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Re: handling disk full



On Wed, 2004-12-15 at 13:40, Mounir Bsaibes wrote:
> We are talking about 2 different things: 1) handling disk full 2)
> suspending the process whenever there are no kernel resources.
> 
> 1) For handling disk full I am doing the following:
> Whenever the disk full (or log reached its limit)  is detected the
> auditd sends an AUDIT_SUSPEND message to the kernel. On receipt of
> this message the kernel will set a flag "disk_full_flag".   If this
> disk_full_flag  is set audit_log_start will call audit_suspend to
> queue the process in a wait queue. Whenever the disk_full_flag is
> reset all the processes in the wait queue will be rescheduled.
> 
> 2) For suspending the process whenever there are no kernel resources:
> I was thinking of using sigsuspend whenever audit_log_lost is called
> depending on the "failure flag". The failure flag currently can be set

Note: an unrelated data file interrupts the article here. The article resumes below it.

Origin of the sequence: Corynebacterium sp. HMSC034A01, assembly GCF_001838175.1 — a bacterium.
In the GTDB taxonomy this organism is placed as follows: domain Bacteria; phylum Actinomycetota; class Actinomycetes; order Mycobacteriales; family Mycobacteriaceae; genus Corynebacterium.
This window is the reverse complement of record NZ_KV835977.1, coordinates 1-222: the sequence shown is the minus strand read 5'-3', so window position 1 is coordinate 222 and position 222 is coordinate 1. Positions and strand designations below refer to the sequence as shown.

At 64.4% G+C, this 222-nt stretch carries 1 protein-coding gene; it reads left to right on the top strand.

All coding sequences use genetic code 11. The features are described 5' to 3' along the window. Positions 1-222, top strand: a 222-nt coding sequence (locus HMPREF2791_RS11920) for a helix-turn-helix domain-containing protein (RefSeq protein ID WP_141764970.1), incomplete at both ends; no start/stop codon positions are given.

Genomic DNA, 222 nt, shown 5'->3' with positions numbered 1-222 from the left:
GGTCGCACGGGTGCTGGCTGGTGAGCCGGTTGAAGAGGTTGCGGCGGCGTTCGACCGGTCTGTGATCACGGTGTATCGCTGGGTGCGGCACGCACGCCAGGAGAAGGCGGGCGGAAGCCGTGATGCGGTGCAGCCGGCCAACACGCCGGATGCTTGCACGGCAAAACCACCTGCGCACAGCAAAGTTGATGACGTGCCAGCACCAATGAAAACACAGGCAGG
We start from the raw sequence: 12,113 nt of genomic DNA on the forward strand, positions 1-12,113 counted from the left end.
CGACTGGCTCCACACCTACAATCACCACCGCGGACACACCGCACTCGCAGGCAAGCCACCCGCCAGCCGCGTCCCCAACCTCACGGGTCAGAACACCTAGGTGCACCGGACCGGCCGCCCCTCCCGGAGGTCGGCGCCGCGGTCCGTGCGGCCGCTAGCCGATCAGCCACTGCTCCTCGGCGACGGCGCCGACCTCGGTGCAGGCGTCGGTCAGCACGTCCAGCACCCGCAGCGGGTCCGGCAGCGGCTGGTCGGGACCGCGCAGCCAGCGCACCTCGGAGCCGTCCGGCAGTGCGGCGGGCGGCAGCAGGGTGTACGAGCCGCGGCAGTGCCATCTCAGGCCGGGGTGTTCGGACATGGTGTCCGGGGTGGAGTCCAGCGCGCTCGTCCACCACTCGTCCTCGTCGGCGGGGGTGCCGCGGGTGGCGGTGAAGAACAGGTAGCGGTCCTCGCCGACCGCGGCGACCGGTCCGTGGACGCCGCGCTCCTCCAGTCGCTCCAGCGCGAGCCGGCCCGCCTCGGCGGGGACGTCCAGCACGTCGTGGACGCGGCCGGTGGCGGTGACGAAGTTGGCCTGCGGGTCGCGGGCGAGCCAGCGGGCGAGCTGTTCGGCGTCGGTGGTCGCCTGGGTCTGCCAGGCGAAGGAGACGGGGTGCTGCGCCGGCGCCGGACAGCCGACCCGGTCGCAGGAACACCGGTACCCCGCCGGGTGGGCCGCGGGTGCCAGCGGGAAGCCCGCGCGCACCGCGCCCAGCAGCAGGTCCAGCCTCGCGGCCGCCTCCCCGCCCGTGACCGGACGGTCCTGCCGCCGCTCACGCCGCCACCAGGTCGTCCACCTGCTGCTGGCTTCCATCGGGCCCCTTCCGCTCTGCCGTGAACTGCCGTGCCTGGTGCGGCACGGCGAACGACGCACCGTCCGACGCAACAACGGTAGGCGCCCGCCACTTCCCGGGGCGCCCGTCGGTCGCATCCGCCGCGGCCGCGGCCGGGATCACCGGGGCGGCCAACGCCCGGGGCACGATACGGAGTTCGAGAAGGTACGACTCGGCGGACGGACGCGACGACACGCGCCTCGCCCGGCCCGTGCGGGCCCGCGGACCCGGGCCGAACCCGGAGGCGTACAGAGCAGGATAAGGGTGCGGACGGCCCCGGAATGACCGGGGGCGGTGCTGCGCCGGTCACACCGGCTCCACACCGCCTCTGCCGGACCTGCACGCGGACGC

> ,only, to: do nothing, print a message or panic.  I was thinking to
> add a fourth option to this flag to suspend the processes.
> sigsuspend puts the process in the TASK_INTERRUPTIBLE state, the
> process will only wake up when a nonignored, nonblocked signal is sent
> to it. From the dicussion so far this may not be a good way to go
> about solving this requirement, specially if the process is holding
> locks or whatever. I need to either add to this solution or come up
> with a different one. 

I'm not entirely clear on the distinction above (i.e. why you don't just
handle both situations in the same manner).  But in any event, the
processing you describe can only safely be done from either:
a) audit_syscall_exit, or
b) some new audit_log* functions that are explicitly identified as
potentially blocking.

You can't change the existing audit_log* functions or core helper
functions used by them to suddenly start blocking (or you at least have
to allow a flag to preserve the current non-blocking behavior), because
current users of the audit system rely on the ability to call audit_log*
from any context.  This is similar to printk, which also strives to be
useable from any context.

-- 
Stephen Smalley <sds epoch ncsc mil>
National Security Agency


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